Helpless: A Moment in Grief.

Via on Jan 22, 2014

 

grief girl sad

1999

 

I sit in the TGIFriday’s by the mall. I am flanked by my parents, my Aunt Molly and Aunt Suzanne. We are here because it was close to the hotel, and because it’s familiar: the small comfort from knowing we could get the same meal whether we’re here in South Portland, Maine, or in Washington State or Honolulu, Hawaii.

But tonight, we are not hungry.

“Hi! I’m Greg and I’ll be taking care of you tonight! How’s everybody doing?” Greg bellows. For a long moment, no one answers. Finally, Aunt Molly, a prominent theater director, takes charge. “Fine, Greg,” she says. Her strong voice is polite, but somehow conveys that our party is not in the mood for small talk this evening.

My eyes land on the banners of buttons lining Greg’s red suspenders. “What can I get you to drink this evening?” Greg asks, slightly subdued.

“Water, I guess,” I say. Pop music blares.

I look at my parents’ faces. My dad’s eyes are pink-rimmed with lilac shadows underneath from sleeplessness. My mom’s dark eyes stare at an empty space on the table. Her face looks blank, and I wonder if mine does too.

“Chicken Chimichanga! Chicken Chimichanga!” A small parade of servers dance by.

“Why did we come here?” I ask. I laugh, though it’s a hollow, brittle laugh.

“You guys need to eat,” Aunt Suzanne says.

Greg presents a basket of bread. My hand reaches for a piece automatically, but when my fingers touch the soft, spongy slice, I just pick at little pieces of it as if I am preparing to feed ducks. I know I should eat; it’s been almost a day. But I can’t. I can barely breathe.

I look around the restaurant. People in the bar laugh, their voices rising. Waitresses with brightly dyed hair and big hats. A bicycle hangs from the ceiling, as do random traffic signs. I think of how I used to lie on the floor and imagine an upside down world. One where I could walk on the scratchy popcorn ceilings, stepping over the tops—no, the bottoms—of doorways.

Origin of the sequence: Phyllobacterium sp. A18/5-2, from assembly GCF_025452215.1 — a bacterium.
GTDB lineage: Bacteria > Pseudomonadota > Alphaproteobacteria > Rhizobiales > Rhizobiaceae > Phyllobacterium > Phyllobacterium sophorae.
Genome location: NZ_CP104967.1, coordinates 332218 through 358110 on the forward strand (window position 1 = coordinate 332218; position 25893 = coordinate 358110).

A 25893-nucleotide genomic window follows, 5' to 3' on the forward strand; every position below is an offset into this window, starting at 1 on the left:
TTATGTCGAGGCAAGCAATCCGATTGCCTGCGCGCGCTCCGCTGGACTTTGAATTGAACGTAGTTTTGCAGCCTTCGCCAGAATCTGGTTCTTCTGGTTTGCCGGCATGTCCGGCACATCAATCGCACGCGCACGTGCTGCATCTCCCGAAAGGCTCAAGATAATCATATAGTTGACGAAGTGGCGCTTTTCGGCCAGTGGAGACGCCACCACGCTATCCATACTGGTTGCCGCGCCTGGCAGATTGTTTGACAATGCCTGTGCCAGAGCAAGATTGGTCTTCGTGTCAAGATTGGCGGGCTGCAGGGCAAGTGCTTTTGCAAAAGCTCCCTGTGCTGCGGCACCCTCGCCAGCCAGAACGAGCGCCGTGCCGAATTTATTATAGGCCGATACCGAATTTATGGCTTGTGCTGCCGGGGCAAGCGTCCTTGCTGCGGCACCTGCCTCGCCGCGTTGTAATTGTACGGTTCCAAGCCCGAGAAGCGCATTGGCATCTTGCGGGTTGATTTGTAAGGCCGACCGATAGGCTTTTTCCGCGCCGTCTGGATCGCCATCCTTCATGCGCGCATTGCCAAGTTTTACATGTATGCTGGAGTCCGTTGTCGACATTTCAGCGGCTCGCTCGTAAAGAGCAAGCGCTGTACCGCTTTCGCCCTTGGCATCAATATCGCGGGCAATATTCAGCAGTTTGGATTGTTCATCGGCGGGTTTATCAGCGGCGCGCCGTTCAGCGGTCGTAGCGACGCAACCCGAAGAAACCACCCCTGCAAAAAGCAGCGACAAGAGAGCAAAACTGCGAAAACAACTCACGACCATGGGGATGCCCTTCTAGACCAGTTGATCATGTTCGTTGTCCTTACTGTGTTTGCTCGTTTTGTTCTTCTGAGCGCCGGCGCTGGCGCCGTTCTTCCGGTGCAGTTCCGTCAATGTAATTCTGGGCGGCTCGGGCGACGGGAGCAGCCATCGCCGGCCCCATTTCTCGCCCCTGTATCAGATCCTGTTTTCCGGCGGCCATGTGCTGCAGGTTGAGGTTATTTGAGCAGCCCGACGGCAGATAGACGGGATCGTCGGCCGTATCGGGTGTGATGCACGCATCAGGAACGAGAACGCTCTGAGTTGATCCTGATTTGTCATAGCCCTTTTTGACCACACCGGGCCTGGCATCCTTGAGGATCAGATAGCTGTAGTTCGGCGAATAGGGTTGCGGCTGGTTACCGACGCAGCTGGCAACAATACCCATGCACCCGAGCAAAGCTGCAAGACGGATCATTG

The words start flashing through my head again, as they’ve done for the last 24 hours, over and over: “My brother is dead. My brother is dead.”

“I need some air,” I say, getting up.

“Do you want me to come?” my mom asks, already starting to stand.

“No, I’ll be back,” I say. I dart for the door, escaping the colors and sounds and lights.

I find a bench outside and dig for my cigarettes. It isn’t completely quiet out here; music escapes from a big black speaker. But it is dark, and there are no perky servers, no broken parents out here.

I light my cigarette and pull my knees up to my chest. Finally, a slow song pours through the speaker. The lyrics, like most words right now, slip away, but I am grateful for the slow tempo. On the road outside, cars stop and go, stop and go. Traffic lights hum from red to green to yellow, over and over. I exhale for maybe the first time in days, and I watch the smoke twist up into the sky.

And then, the chorus hits. Helpless, helpless, helpless, helpless. The words barrel through my body, settling just below my sternum. They expand inside me, like one of those capsules that you toss into a bowl of water and watch as it becomes a large sponge dinosaur. Then the words stop and there is just the sound of the strings, whining and winding, carrying on the tone of Neil Young’s voice. And there is something about the words and then the absence of them, and the sad, sad strings, and the way I’m holding my own knees like a baby.

And I can finally cry.

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Editor: Cat Beekmans

Photo:  x1klima/Flickr

About Lynn Shattuck

Lynn Shattuck lives in Portland, Maine with her husband and two young children. She blogs about parenting, imperfection, spirit and truth telling—you can connect with her through her website or find her on Facebook.

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7 Responses to “Helpless: A Moment in Grief.”

  1. Erin says:

    This is beautifully written and so true…I am 32 yrs old and lost my 24 yr old brother in a car accident 20 months ago and this really hit home <3 Thank you xoxoxoxo

  2. Lynn Shattuck lynnola says:

    Erin, I'm so sorry for your loss. My thoughts are with you. <3

  3. 4simpleliving says:

    You captured personal devastation in words, so hard to do. It speaks to those who have known that grief. {{hugs}}

  4. patricia says:

    Erin sorry for your loss….i lost my brother when i was only 8 years old and my brother was only 23. this moment you are experiencing it did not come to me until i was about 21 years old…and then i finally cry…and excepted his death.
    thanks for such revealing passing in your life.

    • Lynn Shattuck lynnola says:

      Patricia, thank you for your comment. I am sorry for your loss as well~ I can't imagine losing a sibling as a child. So much pain. Take good care.

  5. Kristine says:

    What a time to find this story, it will be 2 years tomorrow since I lost my brother.

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